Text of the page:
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Re-stocked Fredericksburg Infantry Musket

ca.1776-1820
Origin: America, Virginia, Fredericksburg
Overall: 57" Barrel: 41 1/4" x .80 cal (approx.)
Maple, iron, steel and brass
Museum Purchase
Acc. No. 1975-66
Infantry musket executed in the British style with Short Land Pattern type brass hardware and flat lock. Round barrel with baluster-filed breech and front sight in place of a bayonet lug. Steel or iron rammer held by three pipes, including a long trumpet pipe and a tailpipe. Later maple stock with prominent lock and sideplate flats, and rounded, flat-sided buttstock.
Label:Virginia’s first official foray into the treatment of firearms on an industrial scale came in July of 1775. The Convention of Delegates, in looking to the future, enacted an ordinance calling for the establishment of an arms-making “Gunnery” at Fredericksburg, and the purchase of muskets from Philadelphia. Fielding Lewis, George Washington’s brother in law, and Charles Dick were placed in change of the operation. Always underfunded and short of raw material, their activities focused more on the repair of arms than their wholesale manufacture. During especially active periods, the Gunnery employed up to sixty workmen, and is known to have produced muskets similar in design to the Brown Bess. Lewis was financially ruined by the venture, and died in late 1781 while Dick was incompetent. Leaving a scant record of their activities behind, the Gunnery shut down in 1783, having produced an unknown number of firearms.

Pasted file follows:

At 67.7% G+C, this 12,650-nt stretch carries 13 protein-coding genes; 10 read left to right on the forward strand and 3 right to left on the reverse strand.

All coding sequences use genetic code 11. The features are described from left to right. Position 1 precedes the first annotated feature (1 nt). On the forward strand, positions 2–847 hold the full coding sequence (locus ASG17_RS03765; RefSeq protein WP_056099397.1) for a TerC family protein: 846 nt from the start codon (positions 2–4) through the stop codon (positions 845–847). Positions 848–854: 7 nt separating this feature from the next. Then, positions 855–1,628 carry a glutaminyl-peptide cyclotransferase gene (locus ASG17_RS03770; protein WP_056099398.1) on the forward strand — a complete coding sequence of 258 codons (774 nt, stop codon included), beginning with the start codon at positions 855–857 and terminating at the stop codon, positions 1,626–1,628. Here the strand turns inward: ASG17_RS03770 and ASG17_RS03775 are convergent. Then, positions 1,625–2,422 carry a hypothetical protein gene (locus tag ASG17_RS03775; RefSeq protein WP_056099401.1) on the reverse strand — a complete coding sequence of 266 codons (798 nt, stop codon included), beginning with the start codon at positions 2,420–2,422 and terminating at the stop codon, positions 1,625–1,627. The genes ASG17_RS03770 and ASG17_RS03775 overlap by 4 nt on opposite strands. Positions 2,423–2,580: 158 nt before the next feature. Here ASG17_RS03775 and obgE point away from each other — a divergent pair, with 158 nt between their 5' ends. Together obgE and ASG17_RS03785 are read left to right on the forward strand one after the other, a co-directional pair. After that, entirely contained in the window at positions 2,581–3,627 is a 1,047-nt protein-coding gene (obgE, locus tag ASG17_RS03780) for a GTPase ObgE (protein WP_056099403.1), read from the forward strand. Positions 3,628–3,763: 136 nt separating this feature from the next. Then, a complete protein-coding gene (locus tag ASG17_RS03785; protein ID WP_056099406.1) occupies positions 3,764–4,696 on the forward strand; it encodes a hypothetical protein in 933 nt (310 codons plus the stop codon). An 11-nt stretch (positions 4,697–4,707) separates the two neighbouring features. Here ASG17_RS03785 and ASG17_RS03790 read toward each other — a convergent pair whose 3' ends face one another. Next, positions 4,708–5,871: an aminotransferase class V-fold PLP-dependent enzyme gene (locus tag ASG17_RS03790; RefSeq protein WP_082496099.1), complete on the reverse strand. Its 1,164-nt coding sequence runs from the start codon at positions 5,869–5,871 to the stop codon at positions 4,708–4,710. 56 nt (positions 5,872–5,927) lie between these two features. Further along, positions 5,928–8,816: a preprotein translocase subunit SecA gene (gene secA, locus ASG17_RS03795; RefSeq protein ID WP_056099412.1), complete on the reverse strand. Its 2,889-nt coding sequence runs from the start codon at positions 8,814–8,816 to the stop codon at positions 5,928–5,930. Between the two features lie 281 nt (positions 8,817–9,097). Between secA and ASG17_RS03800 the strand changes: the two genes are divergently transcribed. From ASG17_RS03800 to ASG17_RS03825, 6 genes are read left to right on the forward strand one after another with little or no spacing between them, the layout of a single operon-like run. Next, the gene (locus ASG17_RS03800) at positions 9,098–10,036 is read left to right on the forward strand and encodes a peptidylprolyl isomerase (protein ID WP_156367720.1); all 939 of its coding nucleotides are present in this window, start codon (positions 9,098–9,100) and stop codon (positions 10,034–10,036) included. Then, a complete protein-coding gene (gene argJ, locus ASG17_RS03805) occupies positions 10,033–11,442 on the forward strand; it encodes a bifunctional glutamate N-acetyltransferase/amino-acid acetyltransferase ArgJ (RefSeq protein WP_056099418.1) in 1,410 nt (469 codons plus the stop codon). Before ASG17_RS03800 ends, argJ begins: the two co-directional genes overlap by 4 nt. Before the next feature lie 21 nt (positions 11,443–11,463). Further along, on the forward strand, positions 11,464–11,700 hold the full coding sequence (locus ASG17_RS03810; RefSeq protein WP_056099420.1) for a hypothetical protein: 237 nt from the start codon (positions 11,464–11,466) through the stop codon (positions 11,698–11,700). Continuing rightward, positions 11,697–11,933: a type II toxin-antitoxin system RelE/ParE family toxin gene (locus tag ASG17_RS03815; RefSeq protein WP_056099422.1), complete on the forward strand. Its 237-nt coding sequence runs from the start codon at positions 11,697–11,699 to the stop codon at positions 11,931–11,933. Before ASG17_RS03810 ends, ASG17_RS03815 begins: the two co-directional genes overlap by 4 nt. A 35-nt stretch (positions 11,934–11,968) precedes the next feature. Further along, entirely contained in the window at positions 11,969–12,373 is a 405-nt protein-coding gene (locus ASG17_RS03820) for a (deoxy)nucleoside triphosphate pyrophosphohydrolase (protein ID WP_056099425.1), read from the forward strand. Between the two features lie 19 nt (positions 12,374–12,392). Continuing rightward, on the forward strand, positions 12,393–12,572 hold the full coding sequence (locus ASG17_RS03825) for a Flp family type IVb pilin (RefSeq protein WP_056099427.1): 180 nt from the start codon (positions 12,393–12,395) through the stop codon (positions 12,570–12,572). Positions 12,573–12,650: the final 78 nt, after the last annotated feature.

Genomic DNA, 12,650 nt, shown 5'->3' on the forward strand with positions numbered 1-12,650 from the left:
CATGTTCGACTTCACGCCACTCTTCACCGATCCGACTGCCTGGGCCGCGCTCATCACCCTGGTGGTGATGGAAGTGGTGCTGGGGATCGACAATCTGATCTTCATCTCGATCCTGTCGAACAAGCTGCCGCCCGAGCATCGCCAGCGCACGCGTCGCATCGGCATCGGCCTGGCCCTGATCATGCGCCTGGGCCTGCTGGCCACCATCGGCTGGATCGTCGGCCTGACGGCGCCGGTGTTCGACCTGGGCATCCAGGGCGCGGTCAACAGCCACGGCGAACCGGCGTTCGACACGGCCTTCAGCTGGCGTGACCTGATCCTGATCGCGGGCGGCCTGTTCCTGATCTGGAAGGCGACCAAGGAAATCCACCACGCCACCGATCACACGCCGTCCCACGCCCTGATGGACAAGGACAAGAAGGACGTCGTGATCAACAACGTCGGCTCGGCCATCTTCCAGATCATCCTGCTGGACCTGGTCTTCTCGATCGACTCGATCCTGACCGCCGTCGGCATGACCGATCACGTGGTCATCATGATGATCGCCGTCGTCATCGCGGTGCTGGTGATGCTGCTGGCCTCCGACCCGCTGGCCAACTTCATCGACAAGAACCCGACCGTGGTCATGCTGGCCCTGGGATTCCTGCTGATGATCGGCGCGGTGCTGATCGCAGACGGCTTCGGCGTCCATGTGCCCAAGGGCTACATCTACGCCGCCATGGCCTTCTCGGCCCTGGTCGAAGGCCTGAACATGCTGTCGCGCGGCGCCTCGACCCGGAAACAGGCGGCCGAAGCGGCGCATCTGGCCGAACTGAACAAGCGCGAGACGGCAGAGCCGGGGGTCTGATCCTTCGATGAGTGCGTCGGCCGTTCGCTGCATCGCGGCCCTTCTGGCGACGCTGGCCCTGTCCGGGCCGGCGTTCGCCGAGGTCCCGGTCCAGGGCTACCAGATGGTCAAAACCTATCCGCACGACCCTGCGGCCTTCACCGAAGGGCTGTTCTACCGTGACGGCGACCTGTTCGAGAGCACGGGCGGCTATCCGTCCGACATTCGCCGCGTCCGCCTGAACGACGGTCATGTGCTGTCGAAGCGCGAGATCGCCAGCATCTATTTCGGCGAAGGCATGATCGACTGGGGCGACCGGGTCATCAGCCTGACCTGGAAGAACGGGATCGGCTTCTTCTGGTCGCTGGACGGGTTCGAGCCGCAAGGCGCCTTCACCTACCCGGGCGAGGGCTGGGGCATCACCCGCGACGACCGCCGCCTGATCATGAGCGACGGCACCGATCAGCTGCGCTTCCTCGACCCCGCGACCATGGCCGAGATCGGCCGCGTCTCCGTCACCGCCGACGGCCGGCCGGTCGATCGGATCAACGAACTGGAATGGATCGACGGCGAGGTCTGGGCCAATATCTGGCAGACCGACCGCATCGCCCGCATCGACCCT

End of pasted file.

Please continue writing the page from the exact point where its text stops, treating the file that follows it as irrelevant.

Amongst the first tasks completed by the Gunnery was the manufacture of locks to replace those removed, under order from Lord Dunmore, from some “old muskets” at the Powder Magazine in Williamsburg. No doubt, those locks were similar, if not identical to the 1776-dated example in this example. The original wooden stock of this musket was likely broken through the wrist, evidenced by the repaired triggerguard. When the musket was restocked at the end of the 18th century, it was done in a more up to date style, with a plainer buttstock than those fashioned during the Revolutionary War years.
Mark(s):Tail of lockplate engraved "FREDG over 1776." Two letter or monogram marks struck into the left side of the breech, are now worn and difficulty to decipher.